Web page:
How to Wash Your Rope

How to Wash Your Rope

Our two hard-working test subjects ready for pampering.

A Google search of “how to wash your rope” will lead you down a winding path of climbing forums with many opinions on the various techniques out there. Fear not, we’ve combed through all of the existing literature on the subject to provide you with a comprehensive yet simple guide to washing your rope.

Not only will a dirty rope make your hands black, rope manufacturers also recommend washing it to extend life. The silt and sand work their way through the sheath into the fibers causing interior abrasions. The grit is also hard on gear, wearing out biners faster over time and clogging up your GriGri (causing faster wear on its metal parts, as well as your rope sheath passing through it with more friction). So, now that you’re totally out of excuses to put off washing your rope, let’s get to it.

The most important thing is to not damage your rope, you know, since your life depends on it. To that end:

  1. NO hot water
  2. NO soap* 
  3. Use ONLY the slowest cycle on a washing machine
  4. Lay flat to dry (so it won’t stretch)

*Note that rope wash or tech wash is specially formulated for safe use on ropes

Method 1: The Bathtub + Rope Brush

For those who are Type A with detail-oriented personalities. This method will enable you to scrub down the entire surface area of your rope by hand to your desired level of perfection. (“It’s going to look just like new!” you tell yourself )

How to Wash Your Rope

We recommend a dirty rope paired with a Pinot Grigio.

1. Pour yourself a large glass of wine and put on a pair of knee pads, since you’ll be kneeling in the bathroom for a while.

2. Fill the bathtub with cold water and add rope wash or a soap-free tech wash (we used Nikwax Tech Wash).

3. Add rope and agitate.

How to Wash Your Rope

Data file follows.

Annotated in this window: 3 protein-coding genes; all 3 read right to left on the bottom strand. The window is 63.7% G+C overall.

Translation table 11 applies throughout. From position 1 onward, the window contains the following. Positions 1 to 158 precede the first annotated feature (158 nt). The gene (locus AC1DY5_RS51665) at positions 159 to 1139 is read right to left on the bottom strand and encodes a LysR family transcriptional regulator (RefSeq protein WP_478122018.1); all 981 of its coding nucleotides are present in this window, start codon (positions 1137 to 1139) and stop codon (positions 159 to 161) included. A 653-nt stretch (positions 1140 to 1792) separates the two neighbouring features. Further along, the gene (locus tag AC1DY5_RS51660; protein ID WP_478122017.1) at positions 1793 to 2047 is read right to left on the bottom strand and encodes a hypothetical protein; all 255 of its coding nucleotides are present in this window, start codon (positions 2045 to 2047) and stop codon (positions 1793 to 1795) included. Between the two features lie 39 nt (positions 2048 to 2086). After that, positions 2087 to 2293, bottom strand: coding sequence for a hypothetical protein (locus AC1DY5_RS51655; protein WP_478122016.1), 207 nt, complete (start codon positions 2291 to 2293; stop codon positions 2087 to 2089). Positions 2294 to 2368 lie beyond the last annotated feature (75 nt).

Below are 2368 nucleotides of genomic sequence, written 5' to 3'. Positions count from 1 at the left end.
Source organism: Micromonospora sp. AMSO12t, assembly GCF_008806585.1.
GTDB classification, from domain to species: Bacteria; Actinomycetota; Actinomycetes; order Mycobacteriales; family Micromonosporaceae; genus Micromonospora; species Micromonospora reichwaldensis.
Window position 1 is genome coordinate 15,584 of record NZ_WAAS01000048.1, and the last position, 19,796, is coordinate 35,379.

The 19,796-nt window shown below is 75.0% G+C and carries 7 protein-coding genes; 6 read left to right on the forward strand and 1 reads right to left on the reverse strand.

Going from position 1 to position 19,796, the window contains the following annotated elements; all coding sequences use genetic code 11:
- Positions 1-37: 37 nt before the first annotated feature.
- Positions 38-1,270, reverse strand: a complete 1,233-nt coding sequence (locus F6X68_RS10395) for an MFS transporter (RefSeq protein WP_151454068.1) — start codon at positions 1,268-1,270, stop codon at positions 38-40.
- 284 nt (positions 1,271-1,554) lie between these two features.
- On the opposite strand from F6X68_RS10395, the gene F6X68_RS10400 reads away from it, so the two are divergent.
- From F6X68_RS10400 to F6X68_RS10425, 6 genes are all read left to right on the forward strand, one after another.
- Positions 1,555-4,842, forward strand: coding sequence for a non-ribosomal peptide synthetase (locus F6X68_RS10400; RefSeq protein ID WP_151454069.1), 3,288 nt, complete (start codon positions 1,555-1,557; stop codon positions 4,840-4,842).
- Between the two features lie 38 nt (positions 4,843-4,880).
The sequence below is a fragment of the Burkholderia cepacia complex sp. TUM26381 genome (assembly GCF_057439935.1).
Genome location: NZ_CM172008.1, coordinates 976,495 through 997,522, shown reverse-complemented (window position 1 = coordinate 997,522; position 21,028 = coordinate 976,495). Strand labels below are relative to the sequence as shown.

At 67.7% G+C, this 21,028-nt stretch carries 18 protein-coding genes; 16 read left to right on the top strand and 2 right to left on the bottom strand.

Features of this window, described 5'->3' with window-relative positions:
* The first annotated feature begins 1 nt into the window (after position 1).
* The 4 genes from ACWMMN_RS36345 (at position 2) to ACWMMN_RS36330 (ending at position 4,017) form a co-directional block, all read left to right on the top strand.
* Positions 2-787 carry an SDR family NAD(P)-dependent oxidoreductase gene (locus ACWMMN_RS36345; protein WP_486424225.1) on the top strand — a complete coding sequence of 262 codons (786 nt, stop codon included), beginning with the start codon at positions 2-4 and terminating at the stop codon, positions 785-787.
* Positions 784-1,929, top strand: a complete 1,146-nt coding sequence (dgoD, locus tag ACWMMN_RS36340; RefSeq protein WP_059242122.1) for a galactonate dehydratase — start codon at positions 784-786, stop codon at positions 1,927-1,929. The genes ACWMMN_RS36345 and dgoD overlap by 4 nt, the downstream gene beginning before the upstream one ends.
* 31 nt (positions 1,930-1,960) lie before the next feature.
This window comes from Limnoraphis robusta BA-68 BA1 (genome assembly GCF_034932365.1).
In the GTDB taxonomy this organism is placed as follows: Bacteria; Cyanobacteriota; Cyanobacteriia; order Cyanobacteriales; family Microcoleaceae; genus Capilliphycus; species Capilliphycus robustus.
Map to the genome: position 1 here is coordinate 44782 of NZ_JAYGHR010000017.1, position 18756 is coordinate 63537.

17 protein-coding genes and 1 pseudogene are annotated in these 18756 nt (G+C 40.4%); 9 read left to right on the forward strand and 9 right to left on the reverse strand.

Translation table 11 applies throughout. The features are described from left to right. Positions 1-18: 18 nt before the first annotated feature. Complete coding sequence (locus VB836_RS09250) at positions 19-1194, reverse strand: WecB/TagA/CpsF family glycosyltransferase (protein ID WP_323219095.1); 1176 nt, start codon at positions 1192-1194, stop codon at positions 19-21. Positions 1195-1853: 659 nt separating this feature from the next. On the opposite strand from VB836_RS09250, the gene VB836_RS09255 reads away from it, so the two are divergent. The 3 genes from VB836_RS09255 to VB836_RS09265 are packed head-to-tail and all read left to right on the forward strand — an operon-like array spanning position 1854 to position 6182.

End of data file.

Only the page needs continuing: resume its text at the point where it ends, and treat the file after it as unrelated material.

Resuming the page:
Shannon demonstrating proper rope-agitating technique.

4. Now the fun begins! Take your rope brush and twist one end of your rope through it. Once it’s through, put the rope back under water and pull the entire length of the rope through the rope brush.  We used a Beal rope brush.

How to Wash Your Rope

Passing the rope through the rope brush.

5. Repeat

6. Ask yourself why you bought that 70m rope instead of a 60m one.

7. Repeat until satisfied. Pour yourself another glass of wine (or two!)

how to wash your rope

Love that dirty water!

8. Empty the bathtub and refill with clean, cold water and agitate. Repeat until the water is fairly clear.

9. If you feel like you haven’t gotten enough of a forearm workout, pull the rope through the rope brush one more time during rinsing, just for good measure.

10. Lay your rope on a flat surface, away from a heat source and allow it to dry.

11. Realize that your rope will never look like new, but hey, at least you tried.

Method 2: The Washing Machine

For those who are short on time, have sore knees, or just want to wash the rope and be done with it.

Notes on washing machines:

  • Front or top-loading machines can all be OK!
  • If you have a top-loading machine with a central agitator, test it on the lowest cycle and take a peek if you can. If you are concerned the rope may get caught in the agitator and stretch, put it in a pillowcase.